OT: Job 31:1-33:33
Job continues his long, increasingly emotional speech by dwelling on the various aspects of his personal righteousness. He spends most of his words today trying to fully establish that he has done nothing--nothing--wrong. Some of his words seem a little over-the-top:
"If I have kept my bread to myself,
not sharing it with the fatherless--
but from my youth I reared him as would a father,
and from my birth I guided the widow--" (31:17-18).
As a child, Job raised orphans? From his birth, he guided the widow? Huh? You could argue that Job is simply using a bit of poetic license here, but that at least raises the question of how much of this whole speech is poetic license? Was Job really that righteous? Is that even possible? Hmmm. I could follow this trail of bread crumbs, but I sense it leading me to some highly debatable territory, so I am going to move on.
I did think it was interesting that his three friends finally stopped responding, not b/c they had decided that Job was, in fact, righteous, but that "he was righteous in his own eyes" (32:1). Truly, there is not much to say to a man who is that righteous in his own eyes!
However, a young onlooker named Elihu does finally speak up. After spending 22 verses explaining that he was about to speak (32:6-33:5), he finally gets to it. Unfortunately, his inexperience shows through his words, as much of what he says has kind of a rambling incoherence to it. I did like the heart of his defense of God:
"For God does speak--now one way, now another--
though man may not perceive it" (33:14).
His two examples of God speaking are through dreams and through suffering. I would add that God speaks through nature, through circumstances, through other people, through the Bible...basically through anything. As a Christian, much of my faith rests on the idea that God speaks to us humans. And as Jesus said, "He who has ears, let him hear!"
NT: 2 Corinthians 3:1-18
It's kind of weird: these past few days, I have had no idea what Paul is talking about. I mean, I get the individual ideas, but I am not picking up on the flow of the letter. Maybe it is because I have just been reading such a little bit at a time, but this letter is just not working for me this time around.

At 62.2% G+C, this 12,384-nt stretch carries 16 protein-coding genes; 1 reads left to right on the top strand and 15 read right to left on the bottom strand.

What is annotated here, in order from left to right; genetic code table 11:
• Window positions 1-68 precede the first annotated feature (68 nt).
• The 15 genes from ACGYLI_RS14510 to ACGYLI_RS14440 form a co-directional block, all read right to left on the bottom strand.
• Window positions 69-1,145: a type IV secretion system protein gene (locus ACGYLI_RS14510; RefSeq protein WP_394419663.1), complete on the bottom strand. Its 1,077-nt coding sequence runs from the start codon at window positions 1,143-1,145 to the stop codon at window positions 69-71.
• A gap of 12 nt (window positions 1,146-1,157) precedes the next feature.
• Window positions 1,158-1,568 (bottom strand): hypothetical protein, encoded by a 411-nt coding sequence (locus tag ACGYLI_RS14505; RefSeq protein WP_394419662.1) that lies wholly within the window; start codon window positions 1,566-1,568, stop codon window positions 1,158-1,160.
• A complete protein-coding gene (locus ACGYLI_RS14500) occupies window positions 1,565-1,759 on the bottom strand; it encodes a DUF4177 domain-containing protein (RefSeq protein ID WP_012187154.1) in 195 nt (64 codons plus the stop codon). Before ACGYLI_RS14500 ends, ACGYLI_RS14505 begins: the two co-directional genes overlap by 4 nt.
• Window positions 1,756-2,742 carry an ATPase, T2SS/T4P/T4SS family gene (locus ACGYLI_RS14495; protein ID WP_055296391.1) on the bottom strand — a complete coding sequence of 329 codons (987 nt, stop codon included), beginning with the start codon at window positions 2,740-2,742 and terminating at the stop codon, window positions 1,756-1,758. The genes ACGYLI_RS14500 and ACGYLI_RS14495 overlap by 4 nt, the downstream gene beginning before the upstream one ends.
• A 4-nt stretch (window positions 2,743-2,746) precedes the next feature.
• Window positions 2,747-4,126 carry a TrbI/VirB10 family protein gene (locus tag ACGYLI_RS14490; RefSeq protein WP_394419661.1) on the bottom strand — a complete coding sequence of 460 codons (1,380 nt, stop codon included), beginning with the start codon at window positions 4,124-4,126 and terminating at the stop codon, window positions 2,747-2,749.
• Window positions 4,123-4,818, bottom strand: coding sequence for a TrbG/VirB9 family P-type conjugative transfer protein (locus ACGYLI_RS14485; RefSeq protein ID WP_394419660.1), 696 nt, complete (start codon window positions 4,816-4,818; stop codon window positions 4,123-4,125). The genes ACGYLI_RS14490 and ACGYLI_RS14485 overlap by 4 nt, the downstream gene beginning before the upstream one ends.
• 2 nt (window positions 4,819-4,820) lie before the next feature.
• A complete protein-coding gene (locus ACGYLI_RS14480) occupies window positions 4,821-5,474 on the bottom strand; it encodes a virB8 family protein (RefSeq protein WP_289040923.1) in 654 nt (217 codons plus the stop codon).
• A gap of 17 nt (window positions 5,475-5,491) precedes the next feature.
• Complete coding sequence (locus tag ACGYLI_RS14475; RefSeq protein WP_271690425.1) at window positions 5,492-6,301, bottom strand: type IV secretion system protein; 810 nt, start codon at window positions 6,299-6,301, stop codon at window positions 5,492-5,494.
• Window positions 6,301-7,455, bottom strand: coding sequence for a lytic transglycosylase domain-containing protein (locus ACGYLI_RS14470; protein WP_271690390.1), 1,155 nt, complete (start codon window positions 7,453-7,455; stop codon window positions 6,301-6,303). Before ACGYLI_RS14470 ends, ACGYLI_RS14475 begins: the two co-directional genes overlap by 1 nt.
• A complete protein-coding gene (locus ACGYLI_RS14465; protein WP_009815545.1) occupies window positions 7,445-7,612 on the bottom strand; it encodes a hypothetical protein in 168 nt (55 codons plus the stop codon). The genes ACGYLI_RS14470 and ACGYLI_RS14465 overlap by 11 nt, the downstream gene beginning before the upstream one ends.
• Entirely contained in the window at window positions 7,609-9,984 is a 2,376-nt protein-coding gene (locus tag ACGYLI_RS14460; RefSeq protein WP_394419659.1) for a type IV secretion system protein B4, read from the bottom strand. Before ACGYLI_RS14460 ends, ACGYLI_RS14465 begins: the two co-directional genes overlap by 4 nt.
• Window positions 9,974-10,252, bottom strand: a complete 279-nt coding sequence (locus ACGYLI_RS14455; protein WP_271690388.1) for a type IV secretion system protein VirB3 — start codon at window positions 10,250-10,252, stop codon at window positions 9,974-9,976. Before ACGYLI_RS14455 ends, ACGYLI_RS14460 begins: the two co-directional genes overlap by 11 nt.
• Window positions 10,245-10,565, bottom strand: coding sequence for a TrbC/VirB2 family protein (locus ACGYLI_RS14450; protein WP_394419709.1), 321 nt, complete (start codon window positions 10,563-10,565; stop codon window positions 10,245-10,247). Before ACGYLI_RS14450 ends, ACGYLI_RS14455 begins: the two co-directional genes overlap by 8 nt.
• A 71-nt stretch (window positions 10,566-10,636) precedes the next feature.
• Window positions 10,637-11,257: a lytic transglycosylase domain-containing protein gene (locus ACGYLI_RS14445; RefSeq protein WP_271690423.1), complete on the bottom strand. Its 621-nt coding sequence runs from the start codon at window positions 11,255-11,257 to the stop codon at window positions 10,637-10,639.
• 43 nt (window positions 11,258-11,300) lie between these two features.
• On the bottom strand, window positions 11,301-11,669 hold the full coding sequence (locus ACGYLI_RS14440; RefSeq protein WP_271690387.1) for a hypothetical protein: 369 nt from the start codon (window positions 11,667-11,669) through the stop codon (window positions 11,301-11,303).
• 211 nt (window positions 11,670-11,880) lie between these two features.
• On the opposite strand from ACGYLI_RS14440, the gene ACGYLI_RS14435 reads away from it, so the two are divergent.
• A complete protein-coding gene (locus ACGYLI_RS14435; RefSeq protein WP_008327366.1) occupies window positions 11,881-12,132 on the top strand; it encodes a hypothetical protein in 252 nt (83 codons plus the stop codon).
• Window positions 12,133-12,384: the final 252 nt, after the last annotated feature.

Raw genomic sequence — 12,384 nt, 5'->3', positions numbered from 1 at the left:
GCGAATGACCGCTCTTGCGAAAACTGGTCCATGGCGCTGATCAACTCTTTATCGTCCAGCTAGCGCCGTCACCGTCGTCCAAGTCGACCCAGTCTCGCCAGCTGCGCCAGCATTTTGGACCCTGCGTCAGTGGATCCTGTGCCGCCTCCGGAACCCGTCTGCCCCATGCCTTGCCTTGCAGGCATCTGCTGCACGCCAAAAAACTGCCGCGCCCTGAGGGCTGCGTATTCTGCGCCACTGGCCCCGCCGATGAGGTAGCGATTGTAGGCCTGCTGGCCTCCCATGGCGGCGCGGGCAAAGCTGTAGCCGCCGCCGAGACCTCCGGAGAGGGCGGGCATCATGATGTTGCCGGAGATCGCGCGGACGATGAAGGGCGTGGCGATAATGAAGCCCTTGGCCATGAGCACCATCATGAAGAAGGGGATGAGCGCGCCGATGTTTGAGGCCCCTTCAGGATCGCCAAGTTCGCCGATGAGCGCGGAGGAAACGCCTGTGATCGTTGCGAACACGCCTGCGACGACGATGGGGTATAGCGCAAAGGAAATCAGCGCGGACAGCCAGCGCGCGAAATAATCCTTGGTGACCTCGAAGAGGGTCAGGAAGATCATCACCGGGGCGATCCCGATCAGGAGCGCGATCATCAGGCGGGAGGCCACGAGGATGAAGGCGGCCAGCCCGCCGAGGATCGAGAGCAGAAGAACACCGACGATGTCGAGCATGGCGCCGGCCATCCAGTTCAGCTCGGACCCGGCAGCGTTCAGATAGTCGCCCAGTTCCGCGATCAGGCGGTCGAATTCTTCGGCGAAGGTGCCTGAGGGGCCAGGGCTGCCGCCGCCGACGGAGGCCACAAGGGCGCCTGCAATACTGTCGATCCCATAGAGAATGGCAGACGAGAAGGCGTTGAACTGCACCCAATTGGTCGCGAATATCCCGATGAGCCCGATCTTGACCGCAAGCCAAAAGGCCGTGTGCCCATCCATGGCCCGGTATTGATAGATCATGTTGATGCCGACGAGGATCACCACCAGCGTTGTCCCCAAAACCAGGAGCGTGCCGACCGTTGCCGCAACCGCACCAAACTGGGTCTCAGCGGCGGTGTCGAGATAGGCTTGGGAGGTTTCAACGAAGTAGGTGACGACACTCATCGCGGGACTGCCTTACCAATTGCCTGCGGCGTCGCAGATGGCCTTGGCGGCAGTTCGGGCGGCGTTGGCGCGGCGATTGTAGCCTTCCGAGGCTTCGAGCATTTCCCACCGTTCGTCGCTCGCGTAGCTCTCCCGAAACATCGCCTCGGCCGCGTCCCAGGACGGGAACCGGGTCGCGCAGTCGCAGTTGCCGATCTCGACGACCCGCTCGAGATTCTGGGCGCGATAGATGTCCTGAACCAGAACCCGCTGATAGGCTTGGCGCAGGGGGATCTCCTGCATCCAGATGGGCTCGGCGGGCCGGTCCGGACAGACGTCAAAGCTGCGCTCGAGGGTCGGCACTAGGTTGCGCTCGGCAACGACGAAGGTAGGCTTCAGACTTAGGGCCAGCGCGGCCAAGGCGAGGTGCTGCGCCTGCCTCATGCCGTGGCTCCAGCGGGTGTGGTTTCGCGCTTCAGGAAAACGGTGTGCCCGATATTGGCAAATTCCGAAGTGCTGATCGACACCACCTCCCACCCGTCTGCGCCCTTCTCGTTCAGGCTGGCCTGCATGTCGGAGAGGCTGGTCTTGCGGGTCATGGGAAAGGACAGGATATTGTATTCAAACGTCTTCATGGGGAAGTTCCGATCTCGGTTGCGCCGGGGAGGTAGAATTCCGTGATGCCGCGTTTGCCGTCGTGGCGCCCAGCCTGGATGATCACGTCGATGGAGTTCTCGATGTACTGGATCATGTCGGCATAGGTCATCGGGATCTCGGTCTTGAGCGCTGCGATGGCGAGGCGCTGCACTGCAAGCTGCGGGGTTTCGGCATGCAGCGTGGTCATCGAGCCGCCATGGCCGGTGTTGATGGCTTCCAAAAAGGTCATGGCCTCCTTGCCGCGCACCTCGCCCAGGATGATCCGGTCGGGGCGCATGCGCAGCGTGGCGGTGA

I do like some of the ideas, though. In today's reading, for example, I love the idea that people are to be the result of our work, not accolades or praise. Changed lives are the end to which we labor. In light of that reality, Paul eschews the need for a letter of recommendation, saying, "You yourselves are our letter, written on our hearts, known and read by everybody. You show that you are a letter from Christ, the result of our ministry, written not with ink but with the Spirit of the living God, not on tablets of stone but on tablets of human hearts" (2-3). I loved those lines even before I became a minister's wife, but they are even dearer to me now. After nine years serving with Greg in youth ministry, I have so many teens in my heart. When I think of whether I have done anything of worth in these past nine years, I inevitably think of them.
Another reason that makes this letter a bit hard to follow is that it is apparently the letter of flowing metaphors. The metaphor of tablets of stone continues in a different way in verse 7, in which it represents the old Law. In this new metaphor, the glory of God through the old covenant is contrasted with the increased glory that must come from the new, superior covenant. The recipient of the old covenant, Moses, was so filled with glory that he put a veil over his face to keep people from staring at him (7). In this new covenant, we have even more glory from God, and yet we are so bold as to refuse to wear a veil to hide this glory (12-13). But wait! The veil then flows into yet another metaphor, b/c the Jews still have a "veil" over their hearts when the old covenant is read. And so, "whenever anyone turns to the Lord, the veil is taken away" (16). Paul then ties the subsequent freedom from the veil removal back into his first veil metaphor, concluding, "And we, who with unveiled faces all reflect the Lord's glory, are being transformed into his likeness with ever-increasing glory, which comes from the Lord, who is the spirit" (18). I love that verse, and as convoluted as Paul's metaphor(s) are here, I do like the section as a whole.
David is in the dumps and pleads to God to lift him up.
One against wickedness; another for generosity.